Last year The New York Times argued for legalization of marijuana. Jeffrey Miron discussed the case for marijuana legalization in op-ed at CNN:

Marijuana legalization is a policy no-brainer. Any society that professes to value liberty should leave adults free to consume marijuana.

Moreover, the evidence from states and countries that have decriminalized or medicalized marijuana suggests that policy plays a modest role in limiting use. And while marijuana can harm the user or others when consumed inappropriately, the same applies to many legal goods such as alcohol, tobacco, excessive eating or driving a car.

Recent evidence from Colorado confirms that marijuana’s legal status has minimal impact on marijuana use or the harms allegedly caused by use. Since commercialization of medical marijuana in 2009, and since legalization in 2012, marijuana use, crime, traffic accidents, education and health outcomes have all followed their pre-existing trends rather than increasing or decreasing after policy liberalized…

Federal law still prohibits marijuana, and existing jurisprudence (Gonzales v. Raich 2005) holds that federal law trumps state law when it comes to marijuana prohibition. So far, the federal government has mostly taken a hands-off approach to state medicalizations and legalizations, but in January 2017, the country will have a new president. That person could order the attorney general to enforce federal prohibition regardless of state law.

As long as marijuana is illegal at the federal level we will continue to have many of the adverse consequences of prohibition, including inhibiting the use of medical marijuana. This includes states where medical marijuana is legal under state law. Besides the previous problems of DEA raids, having medical marijuana illegal under federal law makes many physicians unwilling to treat patients who are legally using medical marijuana under state law.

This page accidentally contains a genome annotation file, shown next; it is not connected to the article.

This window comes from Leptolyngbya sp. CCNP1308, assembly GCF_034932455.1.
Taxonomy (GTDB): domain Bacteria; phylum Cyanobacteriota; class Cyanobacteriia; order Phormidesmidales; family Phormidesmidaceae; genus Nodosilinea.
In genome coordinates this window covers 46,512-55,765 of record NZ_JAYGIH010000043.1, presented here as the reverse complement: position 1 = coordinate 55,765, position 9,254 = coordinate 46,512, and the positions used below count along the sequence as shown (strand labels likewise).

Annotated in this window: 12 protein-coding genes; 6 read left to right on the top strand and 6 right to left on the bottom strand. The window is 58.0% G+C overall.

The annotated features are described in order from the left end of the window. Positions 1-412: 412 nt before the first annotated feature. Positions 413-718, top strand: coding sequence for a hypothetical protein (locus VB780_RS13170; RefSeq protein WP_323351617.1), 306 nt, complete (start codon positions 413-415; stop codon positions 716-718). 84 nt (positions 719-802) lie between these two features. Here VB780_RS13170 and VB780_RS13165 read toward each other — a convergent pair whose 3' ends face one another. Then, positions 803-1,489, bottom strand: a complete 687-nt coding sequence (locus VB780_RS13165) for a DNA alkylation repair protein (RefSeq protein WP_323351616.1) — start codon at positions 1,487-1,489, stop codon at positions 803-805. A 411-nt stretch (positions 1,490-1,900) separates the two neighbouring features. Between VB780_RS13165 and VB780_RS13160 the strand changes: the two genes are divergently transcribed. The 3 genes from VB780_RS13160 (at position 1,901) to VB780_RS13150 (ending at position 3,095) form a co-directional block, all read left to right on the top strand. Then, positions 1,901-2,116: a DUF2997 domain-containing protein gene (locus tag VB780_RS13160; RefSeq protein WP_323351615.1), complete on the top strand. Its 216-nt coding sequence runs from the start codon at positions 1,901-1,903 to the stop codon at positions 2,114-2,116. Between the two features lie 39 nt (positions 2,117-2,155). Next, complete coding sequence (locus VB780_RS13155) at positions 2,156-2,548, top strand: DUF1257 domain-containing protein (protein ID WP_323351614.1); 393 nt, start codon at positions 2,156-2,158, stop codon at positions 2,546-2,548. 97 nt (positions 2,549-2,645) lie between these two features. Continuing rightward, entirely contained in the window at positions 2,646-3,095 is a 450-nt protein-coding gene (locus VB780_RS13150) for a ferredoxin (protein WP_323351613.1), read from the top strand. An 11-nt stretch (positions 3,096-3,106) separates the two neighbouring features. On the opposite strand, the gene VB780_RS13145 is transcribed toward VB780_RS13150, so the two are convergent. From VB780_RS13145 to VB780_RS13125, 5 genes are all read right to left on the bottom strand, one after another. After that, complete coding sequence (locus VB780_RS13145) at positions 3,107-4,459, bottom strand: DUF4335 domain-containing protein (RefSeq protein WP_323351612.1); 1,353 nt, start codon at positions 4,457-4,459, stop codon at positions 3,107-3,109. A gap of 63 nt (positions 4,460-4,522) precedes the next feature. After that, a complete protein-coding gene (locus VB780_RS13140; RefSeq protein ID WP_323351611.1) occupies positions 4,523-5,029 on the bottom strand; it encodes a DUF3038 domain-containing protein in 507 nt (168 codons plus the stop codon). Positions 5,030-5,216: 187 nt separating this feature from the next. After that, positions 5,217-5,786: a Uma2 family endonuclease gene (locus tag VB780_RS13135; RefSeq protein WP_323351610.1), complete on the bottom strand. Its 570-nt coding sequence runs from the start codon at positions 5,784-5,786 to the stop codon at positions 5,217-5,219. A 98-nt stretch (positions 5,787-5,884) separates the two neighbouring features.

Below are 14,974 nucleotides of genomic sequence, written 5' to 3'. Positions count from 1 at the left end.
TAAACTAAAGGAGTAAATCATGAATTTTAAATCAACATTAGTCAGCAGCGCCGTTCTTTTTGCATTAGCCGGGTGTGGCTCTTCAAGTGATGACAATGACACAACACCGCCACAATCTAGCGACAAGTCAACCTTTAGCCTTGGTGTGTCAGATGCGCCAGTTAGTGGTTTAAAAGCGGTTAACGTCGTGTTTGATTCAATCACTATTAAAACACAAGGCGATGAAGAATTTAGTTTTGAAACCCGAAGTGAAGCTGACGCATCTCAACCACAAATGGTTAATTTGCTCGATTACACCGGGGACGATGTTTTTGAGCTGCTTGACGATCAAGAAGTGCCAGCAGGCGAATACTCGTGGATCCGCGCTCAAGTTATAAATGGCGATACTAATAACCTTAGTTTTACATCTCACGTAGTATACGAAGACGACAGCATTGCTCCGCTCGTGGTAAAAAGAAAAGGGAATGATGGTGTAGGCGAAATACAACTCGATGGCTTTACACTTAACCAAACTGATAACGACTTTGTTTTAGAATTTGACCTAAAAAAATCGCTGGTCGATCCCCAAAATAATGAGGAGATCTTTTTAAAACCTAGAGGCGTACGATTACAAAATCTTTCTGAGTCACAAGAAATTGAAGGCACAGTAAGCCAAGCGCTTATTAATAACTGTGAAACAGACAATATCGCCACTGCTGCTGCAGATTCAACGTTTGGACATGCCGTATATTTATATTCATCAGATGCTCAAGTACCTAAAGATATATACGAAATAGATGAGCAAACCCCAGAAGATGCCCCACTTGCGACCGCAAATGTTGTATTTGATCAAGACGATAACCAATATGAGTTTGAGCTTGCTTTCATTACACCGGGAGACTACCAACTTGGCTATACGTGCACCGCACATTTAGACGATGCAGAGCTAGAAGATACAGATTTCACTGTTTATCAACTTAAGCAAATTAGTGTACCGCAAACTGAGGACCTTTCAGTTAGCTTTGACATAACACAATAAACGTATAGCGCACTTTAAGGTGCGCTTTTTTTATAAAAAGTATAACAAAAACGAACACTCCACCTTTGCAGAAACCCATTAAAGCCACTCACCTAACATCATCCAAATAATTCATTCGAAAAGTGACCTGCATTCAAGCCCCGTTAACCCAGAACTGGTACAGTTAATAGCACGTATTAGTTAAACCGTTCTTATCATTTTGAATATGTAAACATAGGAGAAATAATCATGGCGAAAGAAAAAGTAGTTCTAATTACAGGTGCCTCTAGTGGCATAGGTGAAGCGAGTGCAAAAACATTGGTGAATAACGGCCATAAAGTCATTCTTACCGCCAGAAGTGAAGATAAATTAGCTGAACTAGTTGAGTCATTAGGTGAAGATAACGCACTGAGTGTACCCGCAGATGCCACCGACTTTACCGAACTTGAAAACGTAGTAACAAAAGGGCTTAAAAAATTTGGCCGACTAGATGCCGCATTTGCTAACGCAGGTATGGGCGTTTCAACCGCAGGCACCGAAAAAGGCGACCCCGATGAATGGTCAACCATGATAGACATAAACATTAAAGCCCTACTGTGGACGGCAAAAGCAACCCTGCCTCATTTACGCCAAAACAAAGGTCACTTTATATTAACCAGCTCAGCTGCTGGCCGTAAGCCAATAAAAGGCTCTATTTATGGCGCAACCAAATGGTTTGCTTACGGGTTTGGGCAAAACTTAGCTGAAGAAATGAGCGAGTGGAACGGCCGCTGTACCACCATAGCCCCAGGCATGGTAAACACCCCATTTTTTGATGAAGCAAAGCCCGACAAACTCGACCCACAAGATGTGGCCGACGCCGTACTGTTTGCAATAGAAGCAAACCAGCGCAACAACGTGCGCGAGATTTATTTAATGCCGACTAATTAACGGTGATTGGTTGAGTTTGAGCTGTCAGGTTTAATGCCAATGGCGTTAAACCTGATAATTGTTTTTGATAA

I have seen many individuals who are taking medical marijuana legally under state law discharged from pain clinics which outright refuse to treat anyone using medical marijuana. This is both due to fears of violating federal law and due to personal biases.  I received a consult letter just last month from a pain specialist who opposed giving pain medications to a patient who was using medical marijuana, making arguments which are contradictory to the medical literature which demonstrates that using marijuana as part of a pain management regimen results in decreased opioid use and a decreased risk of overdoses.

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Bush Campaign Has Two Tech Problems

Since Jeb Bush began unofficially running for the Republican nomination he has had a couple problems with technology. These are primarily presented as examples of how politicians must be careful, not necessarily criticism of Jeb Bush personally. First there was the problem of old tweets from a campaign aide, such as calling women sluts. The solution was fairly simple, deleting the old tweets and apologizing: